The overall objective of the fellowship it to advance IAEF Program goals using pedagogic teaching methodologies implemented through: classroom instruction, practical field-based demonstrations, entrepreneurship projects development, youth extension and community engagement programs, digitalized Agriculture education initiatives and participation in agricultural trade initiatives in Uganda.

Critical pre-fellowship preparation activities while in US

  • Review and familiarize with Uganda’s newly revised lower secondary school agriculture curriculum to understand agriculture content, competencies to be developed and the history of agriculture education in Uganda. This literature review provides the fellow with an understanding is part of country specific needs in agriculture education
  • Participate in the development of instructional materials aligned with the new agriculture curriculum. Materials development will be conducted in partnership with CRS, NCDC, NAAE, National FFA, National 4-H council.
  • Participate in a one – two weeks training on the use of developed and contextualized materials to enable skills transfer to agriculture teachers while in Uganda.


Key fellowship activities categorized based on the program objectives

  1. Classroom Instruction: to accomplish this task, fellows will be required to engage in activities below:
  • Train agriculture teachers in the use of new instructional materials and share specific US-based agricultural education teaching methodologies in workshop sessions for teachers and school administrators.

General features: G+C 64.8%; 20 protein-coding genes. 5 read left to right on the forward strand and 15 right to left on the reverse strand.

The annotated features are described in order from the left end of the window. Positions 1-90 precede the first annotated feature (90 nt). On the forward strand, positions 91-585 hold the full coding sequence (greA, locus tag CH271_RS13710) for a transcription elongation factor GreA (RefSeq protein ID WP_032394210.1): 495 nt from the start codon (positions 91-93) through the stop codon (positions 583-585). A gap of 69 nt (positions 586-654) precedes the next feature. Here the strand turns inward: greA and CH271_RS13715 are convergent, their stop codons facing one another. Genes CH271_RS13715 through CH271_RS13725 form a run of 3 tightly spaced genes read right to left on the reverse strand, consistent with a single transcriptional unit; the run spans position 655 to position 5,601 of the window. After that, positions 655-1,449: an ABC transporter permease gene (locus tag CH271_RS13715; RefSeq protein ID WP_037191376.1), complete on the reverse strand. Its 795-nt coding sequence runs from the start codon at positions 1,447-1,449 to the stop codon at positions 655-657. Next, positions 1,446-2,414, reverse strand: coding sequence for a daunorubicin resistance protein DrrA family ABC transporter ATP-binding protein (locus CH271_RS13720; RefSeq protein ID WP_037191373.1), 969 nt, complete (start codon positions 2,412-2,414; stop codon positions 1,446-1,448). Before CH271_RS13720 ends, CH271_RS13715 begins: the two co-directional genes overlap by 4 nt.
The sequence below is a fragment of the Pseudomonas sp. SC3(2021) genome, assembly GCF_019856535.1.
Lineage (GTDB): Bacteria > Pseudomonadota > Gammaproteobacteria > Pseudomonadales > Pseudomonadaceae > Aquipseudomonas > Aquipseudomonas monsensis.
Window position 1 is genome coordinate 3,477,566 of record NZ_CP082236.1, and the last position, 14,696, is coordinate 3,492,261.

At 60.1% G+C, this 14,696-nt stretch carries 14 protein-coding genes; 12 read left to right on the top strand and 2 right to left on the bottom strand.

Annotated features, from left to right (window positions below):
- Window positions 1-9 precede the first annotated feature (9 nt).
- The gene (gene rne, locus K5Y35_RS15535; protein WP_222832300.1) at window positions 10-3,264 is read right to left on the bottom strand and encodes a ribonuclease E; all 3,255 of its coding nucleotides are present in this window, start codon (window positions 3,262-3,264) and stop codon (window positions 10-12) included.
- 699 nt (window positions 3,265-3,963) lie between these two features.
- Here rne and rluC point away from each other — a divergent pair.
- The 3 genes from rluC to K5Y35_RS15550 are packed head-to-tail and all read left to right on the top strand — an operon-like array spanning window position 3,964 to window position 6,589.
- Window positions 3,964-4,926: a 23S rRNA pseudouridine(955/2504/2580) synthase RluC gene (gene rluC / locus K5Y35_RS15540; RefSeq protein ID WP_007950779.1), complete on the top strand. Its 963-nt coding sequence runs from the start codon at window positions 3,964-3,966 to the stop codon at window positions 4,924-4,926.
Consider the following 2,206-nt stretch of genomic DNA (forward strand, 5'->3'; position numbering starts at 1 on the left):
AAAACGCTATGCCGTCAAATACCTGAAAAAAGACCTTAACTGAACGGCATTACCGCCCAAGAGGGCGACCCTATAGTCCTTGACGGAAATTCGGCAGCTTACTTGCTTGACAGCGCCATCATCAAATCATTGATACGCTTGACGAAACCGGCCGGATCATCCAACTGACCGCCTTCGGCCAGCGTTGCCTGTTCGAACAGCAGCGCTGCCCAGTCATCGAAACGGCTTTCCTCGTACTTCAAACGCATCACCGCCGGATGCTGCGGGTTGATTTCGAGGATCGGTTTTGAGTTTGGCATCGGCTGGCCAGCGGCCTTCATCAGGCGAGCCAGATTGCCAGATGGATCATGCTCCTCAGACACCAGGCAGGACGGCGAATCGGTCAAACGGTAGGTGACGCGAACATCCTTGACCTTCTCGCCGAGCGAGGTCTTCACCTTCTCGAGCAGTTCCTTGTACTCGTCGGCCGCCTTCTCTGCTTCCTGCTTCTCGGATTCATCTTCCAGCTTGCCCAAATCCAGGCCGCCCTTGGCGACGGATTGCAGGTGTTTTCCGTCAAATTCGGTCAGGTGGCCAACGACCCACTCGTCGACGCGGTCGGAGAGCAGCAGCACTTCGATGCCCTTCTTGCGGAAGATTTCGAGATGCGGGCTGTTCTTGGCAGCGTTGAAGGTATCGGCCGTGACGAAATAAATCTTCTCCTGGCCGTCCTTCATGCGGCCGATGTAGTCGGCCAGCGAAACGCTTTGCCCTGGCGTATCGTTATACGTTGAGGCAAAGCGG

• Teach agriculture lessons for Senior one and Two in collaboration with the agriculture teachers and student teachers on internship. Teaching will be accomplished using the developed materials for teachers and students to gain hands-on practical experience.
  • Design and introduce the use of digital platforms in teaching agriculture, fellows will be required to be creative in designing tools such as video clips, marketing blogs, etc to promote the use of digital technologies by teachers and learners. And seek opportunities for connecting Ugandan schools with US high schools virtually for information and cultural exchange on shared activities and projects
  1. Practical field-based demonstrations
  • Design and facilitate laboratory and practical field-based demonstrations at and/or outside the school environment as a way of promoting experiential learning for students
  • Fellows will work with the teachers to develop field learning guides and assessment tools to assess students’ adaptability of classroom knowledge in the field, to be used during the practical field activities.